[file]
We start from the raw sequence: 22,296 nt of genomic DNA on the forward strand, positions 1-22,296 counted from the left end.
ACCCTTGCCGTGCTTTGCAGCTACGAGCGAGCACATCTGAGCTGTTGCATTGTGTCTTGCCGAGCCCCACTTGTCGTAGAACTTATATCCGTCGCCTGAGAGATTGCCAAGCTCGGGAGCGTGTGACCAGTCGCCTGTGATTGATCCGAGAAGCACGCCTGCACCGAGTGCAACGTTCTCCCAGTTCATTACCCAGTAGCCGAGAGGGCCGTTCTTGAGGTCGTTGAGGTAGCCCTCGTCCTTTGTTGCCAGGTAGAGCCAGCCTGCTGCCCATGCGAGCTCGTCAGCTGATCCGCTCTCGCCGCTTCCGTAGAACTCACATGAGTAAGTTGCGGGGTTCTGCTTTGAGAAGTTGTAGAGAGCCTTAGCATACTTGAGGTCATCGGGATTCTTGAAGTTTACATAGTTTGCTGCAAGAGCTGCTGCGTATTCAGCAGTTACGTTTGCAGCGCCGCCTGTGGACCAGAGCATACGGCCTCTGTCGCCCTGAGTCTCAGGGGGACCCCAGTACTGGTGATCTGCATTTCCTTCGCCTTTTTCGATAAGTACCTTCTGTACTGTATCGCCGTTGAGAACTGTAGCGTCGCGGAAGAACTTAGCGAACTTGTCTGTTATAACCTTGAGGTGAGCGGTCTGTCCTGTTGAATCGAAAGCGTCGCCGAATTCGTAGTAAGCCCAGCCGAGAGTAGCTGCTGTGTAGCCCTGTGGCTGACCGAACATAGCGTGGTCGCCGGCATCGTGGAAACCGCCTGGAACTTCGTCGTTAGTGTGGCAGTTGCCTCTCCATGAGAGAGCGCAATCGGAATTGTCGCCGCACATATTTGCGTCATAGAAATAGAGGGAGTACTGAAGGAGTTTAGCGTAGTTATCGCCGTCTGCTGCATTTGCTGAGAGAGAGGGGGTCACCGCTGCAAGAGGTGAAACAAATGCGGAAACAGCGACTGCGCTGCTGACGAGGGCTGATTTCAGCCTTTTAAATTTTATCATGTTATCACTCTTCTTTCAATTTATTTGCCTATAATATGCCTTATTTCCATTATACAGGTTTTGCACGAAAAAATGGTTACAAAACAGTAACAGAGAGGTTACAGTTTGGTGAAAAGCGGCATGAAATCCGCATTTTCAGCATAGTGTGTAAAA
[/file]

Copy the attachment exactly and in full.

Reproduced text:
We start from the raw sequence: 22,296 nt of genomic DNA on the forward strand, positions 1-22,296 counted from the left end.
ACCCTTGCCGTGCTTTGCAGCTACGAGCGAGCACATCTGAGCTGTTGCATTGTGTCTTGCCGAGCCCCACTTGTCGTAGAACTTATATCCGTCGCCTGAGAGATTGCCAAGCTCGGGAGCGTGTGACCAGTCGCCTGTGATTGATCCGAGAAGCACGCCTGCACCGAGTGCAACGTTCTCCCAGTTCATTACCCAGTAGCCGAGAGGGCCGTTCTTGAGGTCGTTGAGGTAGCCCTCGTCCTTTGTTGCCAGGTAGAGCCAGCCTGCTGCCCATGCGAGCTCGTCAGCTGATCCGCTCTCGCCGCTTCCGTAGAACTCACATGAGTAAGTTGCGGGGTTCTGCTTTGAGAAGTTGTAGAGAGCCTTAGCATACTTGAGGTCATCGGGATTCTTGAAGTTTACATAGTTTGCTGCAAGAGCTGCTGCGTATTCAGCAGTTACGTTTGCAGCGCCGCCTGTGGACCAGAGCATACGGCCTCTGTCGCCCTGAGTCTCAGGGGGACCCCAGTACTGGTGATCTGCATTTCCTTCGCCTTTTTCGATAAGTACCTTCTGTACTGTATCGCCGTTGAGAACTGTAGCGTCGCGGAAGAACTTAGCGAACTTGTCTGTTATAACCTTGAGGTGAGCGGTCTGTCCTGTTGAATCGAAAGCGTCGCCGAATTCGTAGTAAGCCCAGCCGAGAGTAGCTGCTGTGTAGCCCTGTGGCTGACCGAACATAGCGTGGTCGCCGGCATCGTGGAAACCGCCTGGAACTTCGTCGTTAGTGTGGCAGTTGCCTCTCCATGAGAGAGCGCAATCGGAATTGTCGCCGCACATATTTGCGTCATAGAAATAGAGGGAGTACTGAAGGAGTTTAGCGTAGTTATCGCCGTCTGCTGCATTTGCTGAGAGAGAGGGGGTCACCGCTGCAAGAGGTGAAACAAATGCGGAAACAGCGACTGCGCTGCTGACGAGGGCTGATTTCAGCCTTTTAAATTTTATCATGTTATCACTCTTCTTTCAATTTATTTGCCTATAATATGCCTTATTTCCATTATACAGGTTTTGCACGAAAAAATGGTTACAAAACAGTAACAGAGAGGTTACAGTTTGGTGAAAAGCGGCATGAAATCCGCATTTTCAGCATAGTGTGTAAAA